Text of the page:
To make long, hard to guess passwords (not a PIN), have easy to remember digits, but hold the shift-key down when typing them. Passphrase: “I Was 24 In 1997″ becomes password IWas24In!((& OR it could be IWas@$In1997. A lot of systems require a numeric digit, so I use a form similar to those shown.

  • margaretbartley

    Develop a personal code, maybe add 1 to each digit, using the first four digits of your account number.

    So if your account number is 390 538 2930495, then the first four digits are 3905. Add 1 to be 4016. that’s your PIN.

    Or subtract 1 and use the third to sixth digits, making a seed of 0538, giving a password of 2750. It’s easy to remember, no need to write it down.

    If you are given a password, then use the same logic, but put a 3 between the 2nd and 3rd digits.

    If you are given a PIN of 3806, write 43917 (if you are adding 1 to each digit, and putting a 3 in the second position.) then you can write that down on your card. No one would connect 43917 to 3806.

    Make up your own rule. You might want to do the trick of writing it in an address book or fake phone number at first, to back up your memory. but after time, it will become second nature, and is very fast and convenient.

  • pinhead

    1-2-3-4-5? That’s amazing! I’ve got the same combination on my luggage!

  • Rhows

    Change it to the date of the day you change your PIN. Thats random and you’ll remember it.

  • paul gerko

    It is only 3 tries for any pin. A card will be swallowed after 3 attempts.
    Stop spread panic.

  • janice

    I agree totally

  • Jim Donaught

    I have a 4-digt number written on the back of my card. It’s nowhere near the actual PIN, but I bet it would get a thief to use up all the guesses my bank allows.

  • Jim Donaught

    Thieves have gone high tech – they’ve been known to set up tiny digital cameras at ATMs, so even if nobody’s in sight you’re still not 100% safe. In the course of entering your PIN, it’s wise to lightly tap extra keys at random. (It takes very little practice to make this second nature.) Anyone trying to poach your number won’t be able to tell which keys were actually pressed.

  • JamesG

    Four digit PINs are too short something IIRC the Europeans advocated. Stealing a six digit number is more than 50% difficult than a 4 digit.

  • Eddie

    Be safe all the time…1)Plan your needs for the day; 2)Go in to the bank to get what you need for that day only, and no more; 3)write checks instead; carry no more than $4 or $5 or $10 on your person, in wallet or purse…if you find you must use a public ATM, look around anxiously, and wave as though signaling to someone near by in different locations, and even speak loudly to that/those imaginary person, by saying something like , I’ll only be a minute…”,then say into your cell-phone- Okay go ahead and take the picture now. thus making it look/seem to any possible thug that you are being watched ; look anyone behind you right in the eyes and tell them they can go ahead of you if they wish to, as you step away to let them in…

  • Johnny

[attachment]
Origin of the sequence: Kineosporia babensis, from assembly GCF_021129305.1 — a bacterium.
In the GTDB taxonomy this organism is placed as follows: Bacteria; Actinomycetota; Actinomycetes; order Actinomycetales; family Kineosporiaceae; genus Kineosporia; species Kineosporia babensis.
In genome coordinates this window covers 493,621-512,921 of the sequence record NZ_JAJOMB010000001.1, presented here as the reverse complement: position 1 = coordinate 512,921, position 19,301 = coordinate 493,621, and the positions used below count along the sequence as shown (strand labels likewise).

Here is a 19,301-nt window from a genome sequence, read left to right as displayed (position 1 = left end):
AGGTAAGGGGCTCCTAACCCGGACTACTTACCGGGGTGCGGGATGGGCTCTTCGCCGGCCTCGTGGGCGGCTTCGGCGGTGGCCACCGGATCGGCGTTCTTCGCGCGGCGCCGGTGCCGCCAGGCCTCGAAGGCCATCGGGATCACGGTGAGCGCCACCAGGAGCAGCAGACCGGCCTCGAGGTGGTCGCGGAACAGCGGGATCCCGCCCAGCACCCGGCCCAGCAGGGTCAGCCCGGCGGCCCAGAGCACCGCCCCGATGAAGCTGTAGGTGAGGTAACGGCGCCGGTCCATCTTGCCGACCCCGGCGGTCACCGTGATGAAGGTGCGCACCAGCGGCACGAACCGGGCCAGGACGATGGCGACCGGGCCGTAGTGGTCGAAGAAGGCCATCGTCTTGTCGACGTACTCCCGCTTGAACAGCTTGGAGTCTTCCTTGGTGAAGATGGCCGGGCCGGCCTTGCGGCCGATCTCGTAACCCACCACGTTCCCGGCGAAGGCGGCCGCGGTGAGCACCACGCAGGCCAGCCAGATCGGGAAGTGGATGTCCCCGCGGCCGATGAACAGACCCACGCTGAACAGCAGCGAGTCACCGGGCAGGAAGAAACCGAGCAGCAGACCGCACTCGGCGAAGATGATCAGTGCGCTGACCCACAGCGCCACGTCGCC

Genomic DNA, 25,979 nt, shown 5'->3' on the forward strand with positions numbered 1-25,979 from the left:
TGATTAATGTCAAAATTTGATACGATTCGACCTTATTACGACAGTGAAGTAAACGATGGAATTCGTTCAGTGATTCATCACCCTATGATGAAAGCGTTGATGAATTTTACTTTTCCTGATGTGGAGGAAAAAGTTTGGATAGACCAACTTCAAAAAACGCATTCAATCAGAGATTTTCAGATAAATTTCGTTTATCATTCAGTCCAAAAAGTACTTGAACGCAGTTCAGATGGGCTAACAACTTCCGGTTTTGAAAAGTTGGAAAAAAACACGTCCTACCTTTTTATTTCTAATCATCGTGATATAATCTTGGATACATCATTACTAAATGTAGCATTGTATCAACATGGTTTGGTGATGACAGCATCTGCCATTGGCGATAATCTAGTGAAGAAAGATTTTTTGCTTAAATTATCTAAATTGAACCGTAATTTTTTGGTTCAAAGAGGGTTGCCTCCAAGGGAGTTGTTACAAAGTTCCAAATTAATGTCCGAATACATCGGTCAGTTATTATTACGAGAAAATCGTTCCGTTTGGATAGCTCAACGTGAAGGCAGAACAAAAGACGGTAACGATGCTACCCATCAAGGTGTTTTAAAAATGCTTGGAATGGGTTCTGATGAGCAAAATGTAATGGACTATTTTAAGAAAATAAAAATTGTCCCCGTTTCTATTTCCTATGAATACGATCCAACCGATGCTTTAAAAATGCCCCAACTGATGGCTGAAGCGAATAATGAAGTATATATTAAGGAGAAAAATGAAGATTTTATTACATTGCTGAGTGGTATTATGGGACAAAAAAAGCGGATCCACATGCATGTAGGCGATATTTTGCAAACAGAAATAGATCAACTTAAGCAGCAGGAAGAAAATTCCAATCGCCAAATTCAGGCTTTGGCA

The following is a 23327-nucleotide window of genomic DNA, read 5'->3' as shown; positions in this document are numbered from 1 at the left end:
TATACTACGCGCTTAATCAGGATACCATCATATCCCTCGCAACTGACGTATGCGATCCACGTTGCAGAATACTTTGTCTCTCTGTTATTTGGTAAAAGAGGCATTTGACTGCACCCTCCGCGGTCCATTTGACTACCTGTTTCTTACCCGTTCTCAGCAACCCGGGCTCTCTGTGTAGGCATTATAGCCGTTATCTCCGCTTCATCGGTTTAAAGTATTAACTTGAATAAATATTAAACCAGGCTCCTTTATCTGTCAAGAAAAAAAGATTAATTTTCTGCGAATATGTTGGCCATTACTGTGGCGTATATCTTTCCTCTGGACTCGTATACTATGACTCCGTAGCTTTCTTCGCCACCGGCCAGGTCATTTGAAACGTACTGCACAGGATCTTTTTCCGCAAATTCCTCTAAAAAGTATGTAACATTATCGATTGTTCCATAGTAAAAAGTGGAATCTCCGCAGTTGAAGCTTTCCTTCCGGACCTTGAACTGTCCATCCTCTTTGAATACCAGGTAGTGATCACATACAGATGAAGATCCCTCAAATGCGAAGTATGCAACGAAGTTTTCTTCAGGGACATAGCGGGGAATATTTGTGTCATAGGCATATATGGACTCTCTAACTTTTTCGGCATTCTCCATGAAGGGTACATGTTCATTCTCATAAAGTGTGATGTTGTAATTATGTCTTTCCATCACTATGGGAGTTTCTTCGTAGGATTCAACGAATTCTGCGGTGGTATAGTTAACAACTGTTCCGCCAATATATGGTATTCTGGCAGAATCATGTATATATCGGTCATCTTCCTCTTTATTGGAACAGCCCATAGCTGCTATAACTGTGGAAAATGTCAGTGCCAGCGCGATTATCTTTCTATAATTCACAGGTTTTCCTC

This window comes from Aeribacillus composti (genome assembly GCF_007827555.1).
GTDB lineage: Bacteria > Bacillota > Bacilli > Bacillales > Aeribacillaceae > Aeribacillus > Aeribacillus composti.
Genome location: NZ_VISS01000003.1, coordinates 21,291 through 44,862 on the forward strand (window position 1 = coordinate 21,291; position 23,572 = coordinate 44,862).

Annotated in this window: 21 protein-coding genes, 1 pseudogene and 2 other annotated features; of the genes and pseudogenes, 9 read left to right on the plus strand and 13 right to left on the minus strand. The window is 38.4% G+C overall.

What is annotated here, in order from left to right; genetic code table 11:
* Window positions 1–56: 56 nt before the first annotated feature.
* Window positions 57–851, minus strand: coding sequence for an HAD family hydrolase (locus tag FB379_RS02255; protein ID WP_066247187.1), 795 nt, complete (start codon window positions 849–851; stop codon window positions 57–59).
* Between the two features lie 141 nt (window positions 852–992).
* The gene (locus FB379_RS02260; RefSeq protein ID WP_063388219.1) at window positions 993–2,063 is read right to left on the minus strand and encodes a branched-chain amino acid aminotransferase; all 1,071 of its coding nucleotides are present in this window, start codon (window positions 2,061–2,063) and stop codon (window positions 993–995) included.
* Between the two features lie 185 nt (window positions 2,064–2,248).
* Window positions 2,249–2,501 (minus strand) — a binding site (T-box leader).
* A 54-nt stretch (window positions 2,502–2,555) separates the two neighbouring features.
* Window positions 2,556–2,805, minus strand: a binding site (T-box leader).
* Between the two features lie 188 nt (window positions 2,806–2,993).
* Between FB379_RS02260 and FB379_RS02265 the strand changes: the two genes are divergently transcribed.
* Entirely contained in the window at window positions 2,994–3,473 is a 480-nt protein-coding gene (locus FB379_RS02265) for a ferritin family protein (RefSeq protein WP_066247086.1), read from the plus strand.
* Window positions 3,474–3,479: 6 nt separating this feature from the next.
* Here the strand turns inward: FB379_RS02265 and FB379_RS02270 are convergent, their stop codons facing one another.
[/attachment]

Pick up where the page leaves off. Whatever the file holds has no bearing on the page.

I have ten million dollars in my bank account, and I use the first letters of God Save The Queen. Nobody will ever guess it, and I know my money will always be safe!

  • Betty

    Not to mention, if your purse has been stolen, the crook now has your ATM card and your phone… much easier than guessing.

  • paul

    Morons!-ATMs dont have letters

    • marqui

      Sure they do. Take a closer look.

  • Joffre (J.D.) Meyer (@bohemiotx)

    I use a year from history that’s very important to a country that’s not the U.S. Aren’t I vague?

  • Paul Tooley Sr

    I must congratulate all who’ve given so much info to the crooks. They’ll have a feast with all this info.

  • me

    For those people discussing regular passwords as opposed to PINs:

    I’m surprised nobody has mentioned yet.

  • techie

    My PIN started out as 8 digits 30 years ago.. but then some of the POS/ATM networks started limiting it to 4 digits.. My card worked fine at my bank, and at most ATM’s, but some POS terminals would reject it. My current bank issues 4 digit PIN’s, and it is royal PITA to change them.
    They also won’t let me delete one of my phone numbers online, even though that number has been dead for several years, simply because my address is a PO box (which isn’t changing, nor is the other phone number.)

  • John Bond

    To bad they make you change your pin often

  • Fry

    My pin is easy to remember, its the price of a cheese pizza and a large soda, 1077.

    @me My Google Chrome home page is Password Strength 936 :)

  • OlderButWiser

    Once the Immigration /bill is passed that will require every person in this nation to give the federal government their fingerprints in order to work of leave the country on a trip PIN numbers will quickly become obsolete.

    Your fingerprint will become your PIN number.

    They are requiring students in a Florid school district to submit to retinal scans to get on and off the school bus. To enter the school.

    • Daniel Berman

      Honestly now, what kind of school district can afford a retinal scanner on their school bus? Link please